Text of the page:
Google claims new Lumiere AI video generator uses space and time together to create stunning clips

Lumiere can generate video from text
(Image credit: Google Research)

Google has launched a new artificial intelligence video model called Lumiere that it claims can create consistent, smooth and realistic movement across a full video clip.

Many of the existing AI video models struggle with consistency of movement, and even if they do manage to capture a natural walk, other elements will be choppy or merge into scenery.

Lumiere takes a different approach to generating video. Instead of putting together individual frames it create the entire video in one process by handling both the placement of objects and their movement simultaneously.

While the preview clips look impressive, it isn’t available to try yourself as this is just a research project. However, the underlying technology and approach to AI video could find itself integrated into a future Google product and would be a major player in the space.

How does Lumiere work?

Lumier works across text-to-video and image-to-video, offering stylized generation from a reference image to fine-tune exactly how an element within the video will look. Some of this is already possible with the Runway and Pika Labs models.

This AI model is built on a space-time architecture, and while this sounds like something out of a science fiction movie, in reality it means it considers all aspects of motion and location.

During its generation process the model examines where things should be placed, or the “space” aspect of the clip, as well as when and how things move, or the “time” element. It does both aspects at the same time on a single run-through to create consistent motion.

The researchers wrote in a preprint paper on the mode: “Our model learns to directly generate a full-frame-rate, low-resolution video by processing it in multiple space-time scales.”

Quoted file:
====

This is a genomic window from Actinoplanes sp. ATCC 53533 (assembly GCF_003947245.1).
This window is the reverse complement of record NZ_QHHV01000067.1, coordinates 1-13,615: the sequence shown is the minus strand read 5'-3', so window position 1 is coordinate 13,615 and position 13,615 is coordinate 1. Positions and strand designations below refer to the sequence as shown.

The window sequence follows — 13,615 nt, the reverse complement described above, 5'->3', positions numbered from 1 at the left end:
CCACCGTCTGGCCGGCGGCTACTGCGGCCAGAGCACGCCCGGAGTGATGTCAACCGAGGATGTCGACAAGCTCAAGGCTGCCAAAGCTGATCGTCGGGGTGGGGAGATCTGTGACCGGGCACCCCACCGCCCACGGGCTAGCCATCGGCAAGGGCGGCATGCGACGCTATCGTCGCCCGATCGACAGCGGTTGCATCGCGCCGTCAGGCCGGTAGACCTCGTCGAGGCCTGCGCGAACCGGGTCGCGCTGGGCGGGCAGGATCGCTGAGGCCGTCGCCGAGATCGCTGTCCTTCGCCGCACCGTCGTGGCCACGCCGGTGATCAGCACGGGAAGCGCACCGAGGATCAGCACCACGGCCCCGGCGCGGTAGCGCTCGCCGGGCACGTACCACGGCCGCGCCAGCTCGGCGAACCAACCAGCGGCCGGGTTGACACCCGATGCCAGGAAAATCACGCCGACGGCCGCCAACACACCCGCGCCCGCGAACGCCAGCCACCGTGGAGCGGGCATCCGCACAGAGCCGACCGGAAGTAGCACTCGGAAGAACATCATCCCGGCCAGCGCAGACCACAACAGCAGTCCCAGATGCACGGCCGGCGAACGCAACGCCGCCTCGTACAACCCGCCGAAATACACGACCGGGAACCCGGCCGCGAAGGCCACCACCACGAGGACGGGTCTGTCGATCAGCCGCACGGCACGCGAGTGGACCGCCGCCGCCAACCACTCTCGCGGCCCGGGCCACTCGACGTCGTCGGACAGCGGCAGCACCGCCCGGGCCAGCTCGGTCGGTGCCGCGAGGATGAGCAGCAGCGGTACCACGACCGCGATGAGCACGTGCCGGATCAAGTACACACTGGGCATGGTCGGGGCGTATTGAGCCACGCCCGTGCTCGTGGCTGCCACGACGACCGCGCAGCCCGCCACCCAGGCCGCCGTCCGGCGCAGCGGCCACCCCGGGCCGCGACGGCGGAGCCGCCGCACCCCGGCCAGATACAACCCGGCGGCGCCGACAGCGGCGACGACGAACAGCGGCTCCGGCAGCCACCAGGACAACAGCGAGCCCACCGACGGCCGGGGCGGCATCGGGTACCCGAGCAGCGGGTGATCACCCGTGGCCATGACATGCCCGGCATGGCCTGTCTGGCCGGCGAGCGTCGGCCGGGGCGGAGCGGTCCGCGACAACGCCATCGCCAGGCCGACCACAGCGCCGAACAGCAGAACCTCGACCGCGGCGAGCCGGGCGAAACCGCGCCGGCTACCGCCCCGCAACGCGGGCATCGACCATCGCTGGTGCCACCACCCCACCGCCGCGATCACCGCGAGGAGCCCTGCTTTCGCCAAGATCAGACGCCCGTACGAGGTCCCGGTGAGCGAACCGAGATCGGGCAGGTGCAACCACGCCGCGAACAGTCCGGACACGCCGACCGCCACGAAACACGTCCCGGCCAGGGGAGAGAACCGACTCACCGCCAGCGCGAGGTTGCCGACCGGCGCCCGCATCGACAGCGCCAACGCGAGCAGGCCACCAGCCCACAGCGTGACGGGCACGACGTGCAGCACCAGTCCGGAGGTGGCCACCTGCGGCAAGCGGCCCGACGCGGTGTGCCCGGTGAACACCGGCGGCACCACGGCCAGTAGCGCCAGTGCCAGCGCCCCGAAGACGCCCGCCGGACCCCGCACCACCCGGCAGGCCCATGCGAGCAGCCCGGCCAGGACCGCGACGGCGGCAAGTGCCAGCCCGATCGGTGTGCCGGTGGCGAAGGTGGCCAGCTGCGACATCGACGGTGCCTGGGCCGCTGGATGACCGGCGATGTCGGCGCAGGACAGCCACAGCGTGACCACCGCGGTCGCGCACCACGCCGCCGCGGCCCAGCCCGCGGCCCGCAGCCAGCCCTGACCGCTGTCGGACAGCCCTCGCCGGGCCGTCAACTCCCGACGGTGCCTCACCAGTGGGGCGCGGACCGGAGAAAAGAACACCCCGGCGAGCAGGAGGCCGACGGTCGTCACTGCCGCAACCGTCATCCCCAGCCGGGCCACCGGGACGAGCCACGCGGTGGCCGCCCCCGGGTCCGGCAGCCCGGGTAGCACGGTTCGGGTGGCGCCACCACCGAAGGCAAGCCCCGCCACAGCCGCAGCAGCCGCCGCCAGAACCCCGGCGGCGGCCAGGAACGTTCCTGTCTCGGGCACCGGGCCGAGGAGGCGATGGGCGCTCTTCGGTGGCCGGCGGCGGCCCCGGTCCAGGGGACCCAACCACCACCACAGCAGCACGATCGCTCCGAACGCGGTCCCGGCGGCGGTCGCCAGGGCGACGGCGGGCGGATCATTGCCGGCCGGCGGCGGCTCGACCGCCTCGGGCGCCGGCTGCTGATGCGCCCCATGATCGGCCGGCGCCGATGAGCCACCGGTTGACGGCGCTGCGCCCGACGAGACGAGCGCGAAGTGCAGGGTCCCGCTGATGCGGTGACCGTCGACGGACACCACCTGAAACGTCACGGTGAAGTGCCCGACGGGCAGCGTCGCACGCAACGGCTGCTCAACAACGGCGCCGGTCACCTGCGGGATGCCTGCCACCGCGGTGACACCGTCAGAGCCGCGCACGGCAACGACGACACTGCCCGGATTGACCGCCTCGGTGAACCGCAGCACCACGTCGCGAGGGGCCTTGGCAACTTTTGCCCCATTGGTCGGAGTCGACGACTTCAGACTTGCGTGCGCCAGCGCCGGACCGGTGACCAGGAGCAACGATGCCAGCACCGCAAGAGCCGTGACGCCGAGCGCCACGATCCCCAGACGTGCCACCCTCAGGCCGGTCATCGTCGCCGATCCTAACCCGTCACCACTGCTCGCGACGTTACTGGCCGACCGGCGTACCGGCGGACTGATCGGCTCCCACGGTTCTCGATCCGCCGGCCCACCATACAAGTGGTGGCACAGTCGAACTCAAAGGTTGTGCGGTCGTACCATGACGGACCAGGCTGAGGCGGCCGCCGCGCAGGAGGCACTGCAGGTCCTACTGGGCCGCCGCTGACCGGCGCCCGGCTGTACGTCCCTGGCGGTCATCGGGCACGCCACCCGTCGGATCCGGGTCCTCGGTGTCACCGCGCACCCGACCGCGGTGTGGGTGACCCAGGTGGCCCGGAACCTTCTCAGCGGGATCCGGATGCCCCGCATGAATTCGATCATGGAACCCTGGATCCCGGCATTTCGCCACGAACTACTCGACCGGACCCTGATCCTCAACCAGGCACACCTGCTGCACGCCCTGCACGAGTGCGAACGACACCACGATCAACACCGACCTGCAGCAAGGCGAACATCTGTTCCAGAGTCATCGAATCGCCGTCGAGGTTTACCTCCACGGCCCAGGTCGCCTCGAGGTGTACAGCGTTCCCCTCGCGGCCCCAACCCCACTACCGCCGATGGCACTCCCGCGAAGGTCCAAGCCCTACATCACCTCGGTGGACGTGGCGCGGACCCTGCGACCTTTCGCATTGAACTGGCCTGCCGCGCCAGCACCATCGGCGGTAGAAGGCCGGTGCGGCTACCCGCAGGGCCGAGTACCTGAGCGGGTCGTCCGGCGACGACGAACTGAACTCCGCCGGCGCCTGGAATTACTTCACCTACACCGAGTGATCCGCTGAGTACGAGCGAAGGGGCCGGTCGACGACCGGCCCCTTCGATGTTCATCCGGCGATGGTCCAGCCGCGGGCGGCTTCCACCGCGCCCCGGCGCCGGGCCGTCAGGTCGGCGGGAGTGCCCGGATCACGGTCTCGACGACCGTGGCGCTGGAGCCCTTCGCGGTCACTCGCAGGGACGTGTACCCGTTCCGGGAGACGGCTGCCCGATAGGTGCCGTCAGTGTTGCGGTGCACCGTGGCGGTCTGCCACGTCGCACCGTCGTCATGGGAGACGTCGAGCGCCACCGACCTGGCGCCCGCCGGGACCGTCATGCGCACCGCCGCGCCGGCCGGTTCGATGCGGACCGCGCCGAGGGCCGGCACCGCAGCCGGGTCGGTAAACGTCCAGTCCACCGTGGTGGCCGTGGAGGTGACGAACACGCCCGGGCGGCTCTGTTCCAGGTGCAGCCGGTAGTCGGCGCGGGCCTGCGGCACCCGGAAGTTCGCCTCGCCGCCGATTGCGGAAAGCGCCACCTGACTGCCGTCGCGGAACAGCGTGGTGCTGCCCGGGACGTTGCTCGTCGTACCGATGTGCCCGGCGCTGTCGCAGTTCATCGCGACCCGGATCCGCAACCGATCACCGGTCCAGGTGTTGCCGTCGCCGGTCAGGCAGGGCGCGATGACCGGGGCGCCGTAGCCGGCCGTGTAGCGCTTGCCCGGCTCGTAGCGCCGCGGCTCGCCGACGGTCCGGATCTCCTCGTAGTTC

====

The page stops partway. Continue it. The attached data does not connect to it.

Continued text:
What else can Lumiere do?

When generative AI video first started to appear its primary focus was making a short video clip, but as the technology matures other features are starting to appear. Runway offers the ability to highlight different regions of an image and have them animated independently.

The Google Research team say Lumier achieves “state-of-the-art text-to-video generation results” and “facilitates a wide range of content creation tasks and video editing applications.”

As well as the promise of smoother motion, they say it can also animate specific regions of an image with relative ease, and offer inpainting capaibilities such as changing the style of clothing or type of animal featured within a frame.

Are we ever likely to see Lumiere in the real world?

Google created this video of a dog

(Image credit: Google Research)

A lot of the research projects put out by companies like Google, Microsoft and Meta don’t see the light of day in their preview form. However, the underlying technology finds itself incorporated into branded products.

This isn't even the first AI video tool from Google. It has a video version of its Imagen model which powers AI image generation in Google Cloud, and VideoPoet is a large language model for zero-shot video generation. 

Video Poet also created audio from a video clip without requiring text as a guide. Google says the Video Poet model can also continuously generate one second extensions to produce a video of any duration with strong object identity. This is also not currently available to the public.

The answer to the question of whether we will see Lumiere in the real world comes down to how well it is received by researchers and whether Google has a project worthy of its inclusion. It may be that like Imagen, it is largely reserved for third-party developers using Google Cloud.

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Ryan Morrison
AI Editor

Ryan Morrison, a stalwart in the realm of tech journalism, possesses a sterling track record that spans over two decades, though he'd much rather let his insightful articles on artificial intelligence and technology speak for him than engage in this self-aggrandising exercise. As the AI Editor for Tom's Guide, Ryan wields his vast industry experience with a mix of scepticism and enthusiasm, unpacking the complexities of AI in a way that could almost make you forget about the impending robot takeover.
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